Defeatism. Fatalism. These are universal, recurrent maladies that everyone experiences at points throughout their lives. Even if one moves forward - how do we find meaning in such a vast, uncaring universe?
Only here, the universe isn’t uncaring, it’s quite pointedly predatory. These are the central themes that China’s foremost hard sci-fi writer Liu Cixin wraps up in an elegantly written, surprisingly humorous and ultimately humanistic sequel to The Three Body Problem. Cixin plays around with a number of dense, speculative science and technology concepts which wonderfully underpin the dramatic action and very rarely obscure the action. In the interests of not spoiling them, and word-count, this review might have to simplify a few of the more pertinent ones.
The events of the first book concern a Chinese budding astro-physicist named Ye Wenjie whose spirit and faith in humanity is utterly broken by the Cultural Revolution. She takes a kind of refuge at a military facility secretly researching how to contact alien races and discovers a primitive method to do so.She thus accidentally gives away Earth’s location to a civilisation four light-years away known as the Trisolarians - whose own incredibly volatile planet is under risk. They launch an invasion fleet and work with Ye to establish a secret movement to obstruct humanity’s technological progress in preparation.
The Dark Forest picks up after the pro-invasion organisation on Earth have been largely exposed and defeated and with approximately 400 years left until the Doomsday Battle. The UN proposes an unorthodox plan necessitated by the ‘Sophons’, essentially intelligent protons developed by the Trisolarans to spy on humanity and interrupt/sabotage research into frontier physics. It’s deemed ‘The WallFacer Project’, and tasks four individuals with coming up with audacious strategies, the true intent of which is known only to them. They’ll be given almost limitless resources and the option to hibernate for decades, or centuries at a time to see their plans through to fruition.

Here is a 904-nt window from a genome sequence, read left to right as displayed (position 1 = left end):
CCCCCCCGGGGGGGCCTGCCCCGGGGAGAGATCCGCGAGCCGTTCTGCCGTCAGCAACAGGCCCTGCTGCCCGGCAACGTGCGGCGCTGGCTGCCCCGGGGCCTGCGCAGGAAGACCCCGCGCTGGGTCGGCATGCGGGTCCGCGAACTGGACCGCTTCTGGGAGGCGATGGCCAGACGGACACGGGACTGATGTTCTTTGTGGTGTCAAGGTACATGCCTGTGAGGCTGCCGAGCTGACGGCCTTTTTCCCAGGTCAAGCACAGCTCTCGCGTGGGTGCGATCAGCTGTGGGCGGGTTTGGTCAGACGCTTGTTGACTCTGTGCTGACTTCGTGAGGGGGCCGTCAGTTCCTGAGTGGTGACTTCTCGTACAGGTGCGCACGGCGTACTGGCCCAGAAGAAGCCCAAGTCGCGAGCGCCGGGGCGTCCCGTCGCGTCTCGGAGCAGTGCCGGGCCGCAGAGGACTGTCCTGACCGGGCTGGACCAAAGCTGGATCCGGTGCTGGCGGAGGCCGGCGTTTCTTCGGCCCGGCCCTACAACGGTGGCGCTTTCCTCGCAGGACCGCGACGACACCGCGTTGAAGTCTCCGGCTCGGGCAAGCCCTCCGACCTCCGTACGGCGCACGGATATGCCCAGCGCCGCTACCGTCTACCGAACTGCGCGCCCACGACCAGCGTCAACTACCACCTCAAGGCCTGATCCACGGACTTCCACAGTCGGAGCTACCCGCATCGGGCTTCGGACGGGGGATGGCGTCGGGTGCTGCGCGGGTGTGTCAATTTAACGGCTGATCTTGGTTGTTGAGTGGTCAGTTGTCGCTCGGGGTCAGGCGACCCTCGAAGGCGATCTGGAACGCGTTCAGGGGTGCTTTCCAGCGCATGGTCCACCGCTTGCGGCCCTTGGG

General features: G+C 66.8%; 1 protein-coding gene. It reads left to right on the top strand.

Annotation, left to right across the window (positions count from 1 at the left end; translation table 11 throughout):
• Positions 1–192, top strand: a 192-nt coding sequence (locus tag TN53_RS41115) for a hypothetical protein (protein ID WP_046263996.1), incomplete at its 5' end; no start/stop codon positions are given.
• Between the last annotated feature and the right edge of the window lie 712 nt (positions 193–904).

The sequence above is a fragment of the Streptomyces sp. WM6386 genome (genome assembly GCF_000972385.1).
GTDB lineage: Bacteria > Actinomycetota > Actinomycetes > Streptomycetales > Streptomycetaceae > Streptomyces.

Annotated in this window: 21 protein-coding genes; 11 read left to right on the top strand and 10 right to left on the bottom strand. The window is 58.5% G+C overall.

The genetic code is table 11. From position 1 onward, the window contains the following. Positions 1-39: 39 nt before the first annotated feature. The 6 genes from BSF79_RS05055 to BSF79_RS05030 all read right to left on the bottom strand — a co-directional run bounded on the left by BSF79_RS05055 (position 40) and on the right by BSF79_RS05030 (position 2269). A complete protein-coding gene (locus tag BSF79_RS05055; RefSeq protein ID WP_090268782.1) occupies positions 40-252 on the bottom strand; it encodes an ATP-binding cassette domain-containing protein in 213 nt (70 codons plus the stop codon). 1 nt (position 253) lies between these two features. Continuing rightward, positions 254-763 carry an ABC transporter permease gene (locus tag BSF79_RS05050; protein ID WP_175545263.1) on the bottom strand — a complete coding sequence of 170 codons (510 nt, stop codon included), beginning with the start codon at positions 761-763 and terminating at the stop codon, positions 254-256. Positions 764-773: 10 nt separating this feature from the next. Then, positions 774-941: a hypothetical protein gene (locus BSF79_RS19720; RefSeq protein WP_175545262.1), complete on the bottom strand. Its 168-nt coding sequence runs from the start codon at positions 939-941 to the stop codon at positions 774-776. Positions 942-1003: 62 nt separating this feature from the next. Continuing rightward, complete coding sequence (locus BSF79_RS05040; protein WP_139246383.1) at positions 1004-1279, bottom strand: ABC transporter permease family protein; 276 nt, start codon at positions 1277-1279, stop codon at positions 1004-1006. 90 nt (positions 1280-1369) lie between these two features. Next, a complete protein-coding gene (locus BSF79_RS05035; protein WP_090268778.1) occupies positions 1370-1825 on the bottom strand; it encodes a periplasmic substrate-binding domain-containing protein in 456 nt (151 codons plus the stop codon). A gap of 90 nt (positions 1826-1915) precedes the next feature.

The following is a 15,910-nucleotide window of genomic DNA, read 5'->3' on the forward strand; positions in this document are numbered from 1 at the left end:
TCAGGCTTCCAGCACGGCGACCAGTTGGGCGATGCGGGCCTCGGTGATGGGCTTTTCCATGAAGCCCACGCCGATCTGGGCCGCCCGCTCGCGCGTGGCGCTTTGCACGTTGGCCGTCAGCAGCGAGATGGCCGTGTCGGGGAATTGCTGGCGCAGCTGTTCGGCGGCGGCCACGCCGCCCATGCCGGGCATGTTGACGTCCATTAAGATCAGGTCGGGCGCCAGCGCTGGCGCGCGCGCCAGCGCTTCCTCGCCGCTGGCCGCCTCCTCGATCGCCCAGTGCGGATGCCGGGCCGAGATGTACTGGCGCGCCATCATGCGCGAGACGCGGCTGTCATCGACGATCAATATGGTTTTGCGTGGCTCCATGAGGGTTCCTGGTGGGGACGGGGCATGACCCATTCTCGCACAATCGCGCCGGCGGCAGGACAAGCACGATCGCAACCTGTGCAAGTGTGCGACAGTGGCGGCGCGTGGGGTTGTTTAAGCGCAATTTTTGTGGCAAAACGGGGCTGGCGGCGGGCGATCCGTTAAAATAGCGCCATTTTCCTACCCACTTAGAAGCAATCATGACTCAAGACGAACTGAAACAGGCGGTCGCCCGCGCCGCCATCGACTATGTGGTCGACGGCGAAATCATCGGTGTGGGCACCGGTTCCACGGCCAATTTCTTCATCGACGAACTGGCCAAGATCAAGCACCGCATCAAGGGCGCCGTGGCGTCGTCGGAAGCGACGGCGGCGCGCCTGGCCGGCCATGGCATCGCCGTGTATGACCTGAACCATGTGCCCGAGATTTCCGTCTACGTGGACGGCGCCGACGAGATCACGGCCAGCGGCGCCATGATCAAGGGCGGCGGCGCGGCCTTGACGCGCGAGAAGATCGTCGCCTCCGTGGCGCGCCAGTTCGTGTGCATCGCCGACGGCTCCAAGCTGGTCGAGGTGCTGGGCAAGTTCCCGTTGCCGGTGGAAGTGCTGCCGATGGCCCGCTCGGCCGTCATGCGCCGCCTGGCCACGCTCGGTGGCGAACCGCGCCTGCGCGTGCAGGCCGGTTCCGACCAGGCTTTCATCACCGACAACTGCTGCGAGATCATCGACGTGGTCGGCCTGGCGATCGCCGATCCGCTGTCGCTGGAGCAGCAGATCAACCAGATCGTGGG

Cixin’s style is expansive, imaginative and at times intensely personal. The cast is larger than usual and so inevitably a few of them don’t get quite as detailed treatments as the Wall-Facers or crucial characters in and around the Chinese Space Force. However, when Cixin does delve into the inner workings of a character, it’s transportive and utterly believable, even amidst the atmosphere of inevitable cataclysm and high-concept speculative science.
Nor does Cixin shy away from the inner workings of the science itself. He’s clearly a gifted thinker and he’s done his research - topics and technology that are by no means glossed over include: neural-networks and mapping of the human brain; a variety of possible space propulsion drives; socio-economic and cosmic-sociological theory; and at one particularly dense point a treatise-like chapter on how slowing the orbit of a planet would affect the entire galaxy. Although for some these segments could break immersion, I found them diegetic enough and actually fascinating in their rationale. Be warned, this is definitely rock hard sci-fi.
The Dark Forest then is a wonderful conceit with a foundation of exceptional writing. Again skirting spoilers, the stakes and conclusion are much higher than The Three Body Problem and I’m intrigued as to where exactly the final volume in the trilogy will actually pick up. There is the odd pacing problem and the final few chapters feel slightly rushed after hundreds of years (and pages) of build up, but they’re all minor gripes set against Cixin’s ambition and talent.
Written on 27th January 2016 by Danny.
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